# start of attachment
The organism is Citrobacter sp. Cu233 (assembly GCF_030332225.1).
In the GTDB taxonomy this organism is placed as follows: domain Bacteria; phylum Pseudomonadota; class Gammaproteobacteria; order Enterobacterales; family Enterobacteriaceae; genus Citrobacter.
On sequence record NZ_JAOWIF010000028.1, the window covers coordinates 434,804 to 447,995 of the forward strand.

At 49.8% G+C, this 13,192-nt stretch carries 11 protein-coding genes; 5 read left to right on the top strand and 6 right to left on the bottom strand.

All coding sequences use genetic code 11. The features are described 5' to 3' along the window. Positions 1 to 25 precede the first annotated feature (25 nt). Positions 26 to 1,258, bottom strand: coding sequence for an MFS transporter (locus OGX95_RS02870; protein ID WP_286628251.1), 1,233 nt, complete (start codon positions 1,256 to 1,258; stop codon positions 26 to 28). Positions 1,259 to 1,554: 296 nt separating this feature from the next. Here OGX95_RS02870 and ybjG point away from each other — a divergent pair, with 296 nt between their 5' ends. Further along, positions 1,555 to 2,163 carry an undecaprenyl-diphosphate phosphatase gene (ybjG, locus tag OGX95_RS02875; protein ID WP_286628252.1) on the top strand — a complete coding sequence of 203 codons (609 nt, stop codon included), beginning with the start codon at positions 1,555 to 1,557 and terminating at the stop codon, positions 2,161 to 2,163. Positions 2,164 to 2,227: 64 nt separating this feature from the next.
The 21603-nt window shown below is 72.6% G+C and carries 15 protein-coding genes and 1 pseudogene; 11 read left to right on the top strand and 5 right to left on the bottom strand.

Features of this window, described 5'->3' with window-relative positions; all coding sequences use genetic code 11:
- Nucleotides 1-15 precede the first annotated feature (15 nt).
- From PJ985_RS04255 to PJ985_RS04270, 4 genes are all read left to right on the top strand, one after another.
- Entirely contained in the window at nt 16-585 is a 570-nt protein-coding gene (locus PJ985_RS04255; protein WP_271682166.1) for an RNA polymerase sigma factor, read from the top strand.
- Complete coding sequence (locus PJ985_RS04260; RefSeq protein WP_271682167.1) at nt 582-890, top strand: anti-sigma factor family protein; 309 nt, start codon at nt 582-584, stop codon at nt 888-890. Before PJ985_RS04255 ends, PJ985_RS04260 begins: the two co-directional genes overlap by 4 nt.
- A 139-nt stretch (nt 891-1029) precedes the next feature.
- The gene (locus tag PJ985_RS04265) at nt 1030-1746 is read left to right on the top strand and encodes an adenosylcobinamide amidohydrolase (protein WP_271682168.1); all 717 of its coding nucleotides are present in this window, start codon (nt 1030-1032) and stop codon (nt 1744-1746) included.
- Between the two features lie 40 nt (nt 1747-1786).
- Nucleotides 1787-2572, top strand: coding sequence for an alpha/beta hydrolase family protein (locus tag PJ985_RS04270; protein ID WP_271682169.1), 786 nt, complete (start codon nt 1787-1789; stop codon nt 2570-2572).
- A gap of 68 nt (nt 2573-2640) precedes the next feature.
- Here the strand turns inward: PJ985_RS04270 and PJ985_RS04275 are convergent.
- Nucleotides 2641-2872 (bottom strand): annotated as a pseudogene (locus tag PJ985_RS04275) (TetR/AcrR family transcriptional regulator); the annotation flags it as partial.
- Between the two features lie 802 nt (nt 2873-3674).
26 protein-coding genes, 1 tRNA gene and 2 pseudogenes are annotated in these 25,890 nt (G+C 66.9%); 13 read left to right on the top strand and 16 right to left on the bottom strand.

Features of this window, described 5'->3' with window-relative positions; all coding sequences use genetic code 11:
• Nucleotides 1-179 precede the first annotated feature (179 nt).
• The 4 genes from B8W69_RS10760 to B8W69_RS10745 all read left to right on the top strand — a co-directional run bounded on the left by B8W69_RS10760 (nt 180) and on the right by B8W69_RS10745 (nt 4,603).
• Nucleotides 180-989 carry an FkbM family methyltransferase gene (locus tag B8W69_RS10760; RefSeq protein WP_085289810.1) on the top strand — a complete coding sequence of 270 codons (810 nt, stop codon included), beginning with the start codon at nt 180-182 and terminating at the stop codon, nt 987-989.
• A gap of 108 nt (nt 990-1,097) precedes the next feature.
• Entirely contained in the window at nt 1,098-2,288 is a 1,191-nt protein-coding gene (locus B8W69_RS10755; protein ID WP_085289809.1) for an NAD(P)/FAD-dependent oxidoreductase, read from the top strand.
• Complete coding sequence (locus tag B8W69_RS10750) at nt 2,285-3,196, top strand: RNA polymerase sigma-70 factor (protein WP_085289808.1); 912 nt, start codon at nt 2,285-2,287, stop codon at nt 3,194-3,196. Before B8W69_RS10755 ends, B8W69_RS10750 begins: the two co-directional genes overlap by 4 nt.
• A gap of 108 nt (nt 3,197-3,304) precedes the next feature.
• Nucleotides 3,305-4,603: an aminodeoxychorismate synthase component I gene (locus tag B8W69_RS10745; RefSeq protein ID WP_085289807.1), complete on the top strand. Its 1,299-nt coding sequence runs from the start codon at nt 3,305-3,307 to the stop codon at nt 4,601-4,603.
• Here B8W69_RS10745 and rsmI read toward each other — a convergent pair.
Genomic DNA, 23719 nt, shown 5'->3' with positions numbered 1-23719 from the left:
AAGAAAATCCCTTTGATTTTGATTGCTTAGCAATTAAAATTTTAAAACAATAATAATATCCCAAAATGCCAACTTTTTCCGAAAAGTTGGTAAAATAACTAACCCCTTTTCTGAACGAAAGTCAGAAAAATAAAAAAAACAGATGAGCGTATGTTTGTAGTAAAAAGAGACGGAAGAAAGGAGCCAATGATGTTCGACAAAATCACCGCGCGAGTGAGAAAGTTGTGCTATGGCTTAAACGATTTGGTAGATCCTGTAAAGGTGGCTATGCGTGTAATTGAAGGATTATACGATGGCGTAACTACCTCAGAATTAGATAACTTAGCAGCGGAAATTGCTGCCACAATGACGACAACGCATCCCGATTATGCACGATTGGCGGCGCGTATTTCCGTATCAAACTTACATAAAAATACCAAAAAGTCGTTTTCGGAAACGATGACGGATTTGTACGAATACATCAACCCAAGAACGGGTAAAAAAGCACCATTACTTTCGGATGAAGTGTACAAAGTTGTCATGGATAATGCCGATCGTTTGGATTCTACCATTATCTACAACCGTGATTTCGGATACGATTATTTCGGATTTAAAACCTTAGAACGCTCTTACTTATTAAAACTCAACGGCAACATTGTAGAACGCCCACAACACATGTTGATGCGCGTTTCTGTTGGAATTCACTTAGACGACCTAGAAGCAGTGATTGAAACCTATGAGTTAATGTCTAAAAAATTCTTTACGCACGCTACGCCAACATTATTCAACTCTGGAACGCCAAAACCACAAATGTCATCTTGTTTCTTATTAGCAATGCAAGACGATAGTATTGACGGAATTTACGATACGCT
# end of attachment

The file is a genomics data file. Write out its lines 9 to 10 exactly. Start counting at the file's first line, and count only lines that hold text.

- From PJ985_RS04255 to PJ985_RS04270, 4 genes are all read left to right on the top strand, one after another.
- Entirely contained in the window at nt 16-585 is a 570-nt protein-coding gene (locus PJ985_RS04255; protein WP_271682166.1) for an RNA polymerase sigma factor, read from the top strand.